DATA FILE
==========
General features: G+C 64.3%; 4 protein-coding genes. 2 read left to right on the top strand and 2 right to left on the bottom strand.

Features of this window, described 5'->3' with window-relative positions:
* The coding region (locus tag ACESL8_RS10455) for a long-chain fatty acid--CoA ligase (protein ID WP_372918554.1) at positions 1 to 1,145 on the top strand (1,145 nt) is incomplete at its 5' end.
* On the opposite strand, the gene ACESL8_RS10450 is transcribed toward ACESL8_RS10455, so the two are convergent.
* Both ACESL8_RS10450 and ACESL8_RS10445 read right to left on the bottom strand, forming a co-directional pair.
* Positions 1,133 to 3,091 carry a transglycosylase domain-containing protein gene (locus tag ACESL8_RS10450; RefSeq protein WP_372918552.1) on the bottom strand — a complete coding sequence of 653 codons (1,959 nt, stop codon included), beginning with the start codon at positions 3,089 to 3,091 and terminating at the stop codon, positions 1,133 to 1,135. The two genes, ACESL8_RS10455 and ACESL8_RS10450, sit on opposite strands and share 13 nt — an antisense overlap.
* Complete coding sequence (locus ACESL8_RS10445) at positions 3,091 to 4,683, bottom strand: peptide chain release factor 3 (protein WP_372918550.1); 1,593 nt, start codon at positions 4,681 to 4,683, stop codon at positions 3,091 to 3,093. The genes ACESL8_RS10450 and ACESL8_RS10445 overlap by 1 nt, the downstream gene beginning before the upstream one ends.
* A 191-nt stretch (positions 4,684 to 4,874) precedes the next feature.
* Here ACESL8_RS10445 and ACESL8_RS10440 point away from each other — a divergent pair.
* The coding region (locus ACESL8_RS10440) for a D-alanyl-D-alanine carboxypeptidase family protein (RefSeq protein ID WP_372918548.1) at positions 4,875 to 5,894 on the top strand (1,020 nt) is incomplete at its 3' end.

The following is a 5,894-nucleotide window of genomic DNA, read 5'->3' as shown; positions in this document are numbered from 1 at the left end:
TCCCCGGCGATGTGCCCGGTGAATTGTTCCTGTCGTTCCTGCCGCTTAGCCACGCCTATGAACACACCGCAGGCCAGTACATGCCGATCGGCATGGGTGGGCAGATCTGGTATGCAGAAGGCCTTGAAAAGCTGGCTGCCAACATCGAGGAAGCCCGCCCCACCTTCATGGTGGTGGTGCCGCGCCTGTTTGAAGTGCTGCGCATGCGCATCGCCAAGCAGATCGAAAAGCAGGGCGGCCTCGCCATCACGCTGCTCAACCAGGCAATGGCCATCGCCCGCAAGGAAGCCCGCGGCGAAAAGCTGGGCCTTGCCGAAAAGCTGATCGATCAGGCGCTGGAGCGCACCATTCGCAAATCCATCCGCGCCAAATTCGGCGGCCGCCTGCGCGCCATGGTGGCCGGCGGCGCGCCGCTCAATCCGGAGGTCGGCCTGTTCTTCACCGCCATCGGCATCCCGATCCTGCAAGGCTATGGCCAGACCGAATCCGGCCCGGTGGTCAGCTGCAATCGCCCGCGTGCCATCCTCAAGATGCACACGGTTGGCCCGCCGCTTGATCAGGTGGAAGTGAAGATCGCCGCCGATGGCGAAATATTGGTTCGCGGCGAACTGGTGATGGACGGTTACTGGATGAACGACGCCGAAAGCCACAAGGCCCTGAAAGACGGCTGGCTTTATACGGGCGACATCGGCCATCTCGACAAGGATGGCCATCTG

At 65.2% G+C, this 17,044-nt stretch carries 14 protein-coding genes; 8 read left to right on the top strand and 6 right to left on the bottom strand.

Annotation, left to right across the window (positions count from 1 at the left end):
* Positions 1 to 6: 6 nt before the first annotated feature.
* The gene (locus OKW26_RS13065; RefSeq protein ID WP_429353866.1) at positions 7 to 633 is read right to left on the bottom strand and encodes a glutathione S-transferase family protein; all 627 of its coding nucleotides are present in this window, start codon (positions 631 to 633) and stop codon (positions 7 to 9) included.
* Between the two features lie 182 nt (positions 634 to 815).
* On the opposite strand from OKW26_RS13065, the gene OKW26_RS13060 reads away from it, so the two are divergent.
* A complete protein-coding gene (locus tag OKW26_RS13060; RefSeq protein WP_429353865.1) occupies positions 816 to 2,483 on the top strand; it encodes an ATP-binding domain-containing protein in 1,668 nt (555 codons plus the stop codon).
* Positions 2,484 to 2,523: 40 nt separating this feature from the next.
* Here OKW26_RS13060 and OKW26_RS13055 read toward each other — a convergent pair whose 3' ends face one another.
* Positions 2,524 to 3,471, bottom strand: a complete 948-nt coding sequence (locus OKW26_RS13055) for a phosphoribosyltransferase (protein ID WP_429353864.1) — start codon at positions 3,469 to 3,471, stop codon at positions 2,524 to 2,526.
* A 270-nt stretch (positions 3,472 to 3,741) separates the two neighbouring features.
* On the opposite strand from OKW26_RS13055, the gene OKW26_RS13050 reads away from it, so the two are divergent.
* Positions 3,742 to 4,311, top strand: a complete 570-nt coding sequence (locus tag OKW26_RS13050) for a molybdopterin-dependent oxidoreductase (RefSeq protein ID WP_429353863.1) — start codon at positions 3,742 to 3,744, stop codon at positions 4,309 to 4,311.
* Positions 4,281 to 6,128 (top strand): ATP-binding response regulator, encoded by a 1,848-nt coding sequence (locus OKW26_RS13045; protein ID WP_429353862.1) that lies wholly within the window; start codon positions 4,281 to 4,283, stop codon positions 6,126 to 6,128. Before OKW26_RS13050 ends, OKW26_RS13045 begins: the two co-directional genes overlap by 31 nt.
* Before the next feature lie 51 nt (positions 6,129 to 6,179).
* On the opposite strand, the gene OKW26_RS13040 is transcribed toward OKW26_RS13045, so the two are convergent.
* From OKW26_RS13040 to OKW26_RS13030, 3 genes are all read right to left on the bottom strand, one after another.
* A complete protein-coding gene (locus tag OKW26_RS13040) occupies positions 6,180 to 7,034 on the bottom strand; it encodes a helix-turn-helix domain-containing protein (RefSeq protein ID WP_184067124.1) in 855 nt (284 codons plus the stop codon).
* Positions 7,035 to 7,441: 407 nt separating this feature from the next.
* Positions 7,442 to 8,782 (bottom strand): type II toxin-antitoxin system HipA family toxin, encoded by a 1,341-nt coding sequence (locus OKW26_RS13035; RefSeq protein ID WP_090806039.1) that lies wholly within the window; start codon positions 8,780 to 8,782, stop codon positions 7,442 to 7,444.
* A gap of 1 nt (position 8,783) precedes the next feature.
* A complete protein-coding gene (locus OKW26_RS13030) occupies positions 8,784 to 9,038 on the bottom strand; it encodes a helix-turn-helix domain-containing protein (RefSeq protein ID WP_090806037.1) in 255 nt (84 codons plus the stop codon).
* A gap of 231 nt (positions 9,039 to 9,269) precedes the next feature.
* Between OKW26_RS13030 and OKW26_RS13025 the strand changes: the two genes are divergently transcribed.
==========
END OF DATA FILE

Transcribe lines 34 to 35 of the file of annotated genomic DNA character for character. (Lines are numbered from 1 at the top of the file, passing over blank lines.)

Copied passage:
* A complete protein-coding gene (locus OKW26_RS13030) occupies positions 8,784 to 9,038 on the bottom strand; it encodes a helix-turn-helix domain-containing protein (RefSeq protein ID WP_090806037.1) in 255 nt (84 codons plus the stop codon).
* A gap of 231 nt (positions 9,039 to 9,269) precedes the next feature.